A U.S. Coast Guard cutter fired warning shots from its .50-caliber machine gun at a large group of armed Iranian speedboats that were quickly approaching American ships passing through the Strait of Hormuz on Monday morning.
In a briefing with reporters, Pentagon Press Secretary John Kirby said that the group of 13 fast boats were part of Iran's Islamic Revolutionary Guard Corps Navy, or IRGCN. He called the encounter "significant."
The boats "conducted unsafe and unprofessional maneuvers, and failed to exercise due regard for the safety of U.S. forces as required under international law, while operating in close proximity to U.S. naval vessels that were transiting the Strait of Hormuz," Kirby said.
The U.S. Navy said in a statement that the Iranian boats were fast in-shore attack craft, a type of speedboat that is armed with machine guns.
This represents the second time in two weeks that American ships have fired warning shots at Iranian speedboats. The Navy last month said its ships encountered Iranian speedboats on April 26 in international waters in the north Arabian Gulf and, after issuing several warnings, fired warning shots.
Six U.S. Navy and Coast Guard vessels, including the guided missile cruiser Monterey, were escorting the guided missile submarine Georgia when they encountered the Iranian ships, Kirby said, adding that the ships were on their way to the Persian Gulf.
The other American ships involved in the encounter were the Navy patrol ships Thunderbolt, Hurricane and Squall, and the Coast Guard patrol boats Maui and Wrangell.
Kirby said the Iranian boats approached the American ships at high speed, coming as close as 150 yards from them.
The Navy said that two of the 13 Iranian speedboats broke away from the larger group and moved to the opposite side of the U.S. formation. Those two speedboats approached the Maui and Squall from behind, the Navy said, at more than 32 knots, or nearly 37 miles per hour.
The Navy said the two Iranian boats had their weapons uncovered and manned. The other 11 Iranian boats remained in their original position, the service said, putting the U.S. ships between two groups of Iranian boats.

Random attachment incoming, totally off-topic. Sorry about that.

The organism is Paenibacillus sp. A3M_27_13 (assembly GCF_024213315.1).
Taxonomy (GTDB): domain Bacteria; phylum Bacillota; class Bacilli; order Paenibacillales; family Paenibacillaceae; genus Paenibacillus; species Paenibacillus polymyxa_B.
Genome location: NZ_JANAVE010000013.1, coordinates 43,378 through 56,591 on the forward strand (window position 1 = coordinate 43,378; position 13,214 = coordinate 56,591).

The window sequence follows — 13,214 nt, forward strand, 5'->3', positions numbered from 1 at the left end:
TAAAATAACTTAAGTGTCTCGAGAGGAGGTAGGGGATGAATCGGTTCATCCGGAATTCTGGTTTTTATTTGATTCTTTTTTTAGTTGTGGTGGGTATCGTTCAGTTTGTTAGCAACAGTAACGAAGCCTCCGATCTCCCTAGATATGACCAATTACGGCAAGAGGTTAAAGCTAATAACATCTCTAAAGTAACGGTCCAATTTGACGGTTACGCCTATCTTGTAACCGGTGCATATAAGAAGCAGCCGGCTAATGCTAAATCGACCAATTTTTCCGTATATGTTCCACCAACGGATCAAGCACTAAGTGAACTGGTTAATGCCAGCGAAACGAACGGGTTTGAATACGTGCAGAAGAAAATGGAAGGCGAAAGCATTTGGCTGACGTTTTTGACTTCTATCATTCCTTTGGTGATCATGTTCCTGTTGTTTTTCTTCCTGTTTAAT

Kirby said the U.S. ships followed "all the appropriate and established procedures" and made several attempts to communicate with the Iranian boats and dissuade them from their approaches.
The Navy said that the Maui and Squall made multiple bridge-to-bridge verbal warnings, five "acoustic device" warnings, and five short horn blasts. The service said that is the internationally recognized signal for danger when trying to prevent collisions at sea.
When those efforts were unsuccessful, Kirby said, the Maui fired two volleys of warning shots from its .50-cal, totaling about 30 shots in all. The first volley was fired when the ships were within 300 yards, the Navy said, and the second when they were within 150 yards.
After the second volley of warning shots, the 13 Iranian ships broke off contact.
"The U.S. crews operated with distinct professionalism and superior seamanship," the Navy said. "As professional mariners, we expect the IRGCN to operate with due regard for the safety of all vessels as required by international law.
"Our Navy will continue to fly, sail and operate anywhere international law allows while promoting the rules-based international order throughout the region," the service continued. "In support of international norms, the U.S. is not an aggressor. Our naval forces remain postured in a non-provocative manner that exemplifies professionalism, incentives adherence to international law and customs, and persuades others to emulate our actions. Our forces are trained, however, to conduct effective defensive measures when necessary."
Kirby said he could not comment on how often such encounters have happened in the Strait of Hormuz, but added that this kind of encounter is dangerous in close quarters.
"It's an international waterway and, of course, when you're in the strait, there are certain limits to your ability to maneuver," he said. "It is a choke point in the region. So it's not insignificant that this kind of dangerous, unsafe and unprofessional behavior occurred there."
Kirby said it is not yet known whether video of this encounter exists. But videos of incidents have been released after a classification review, he said.
Kirby declined to comment on the Iranian boats' possible motivations for this encounter, or at what point U.S. ships might fire directly upon Iranian vessels.
But, he said, U.S. vessels have the right of self-defense and the means to defend themselves and their crews.
"Sadly, harassment by the IGRC Navy is not a new phenomenon," Kirby said. "It is something that all our commanding officers and crews of our vessels are trained for, when serving in the Central Command area of responsibility, particularly in and around the Gulf."
Kirby said that the two recent incidents show that American crews "are very stringent about following the proper procedures for providing warnings verbally first and then, if need be, through the use of warning shots to try to change and to mitigate the Iranian behavior."
But, he said, such behaviors are unsafe and unprofessional.
"This kind of activity is the kind of activity that can lead to somebody getting hurt, and can lead to a miscalculation in the region," Kirby said. "And that doesn't serve anybody's interests."
The Monterey recently discovered and seized an arms shipment aboard a "stateless dhow" it intercepted in the northern Arabian Sea.
That arms seizure operation, which began last Thursday and concluded Friday, netted a cache of Chinese-made Kalashnikov-style assault rifles, sniper rifles, heavy machine guns, and rocket-propelled grenade launchers.
While the Navy did not say where the shipment likely originated, similar arms caches interdicted by U.S. and other allied forces in the region were later described to be headed for Yemen.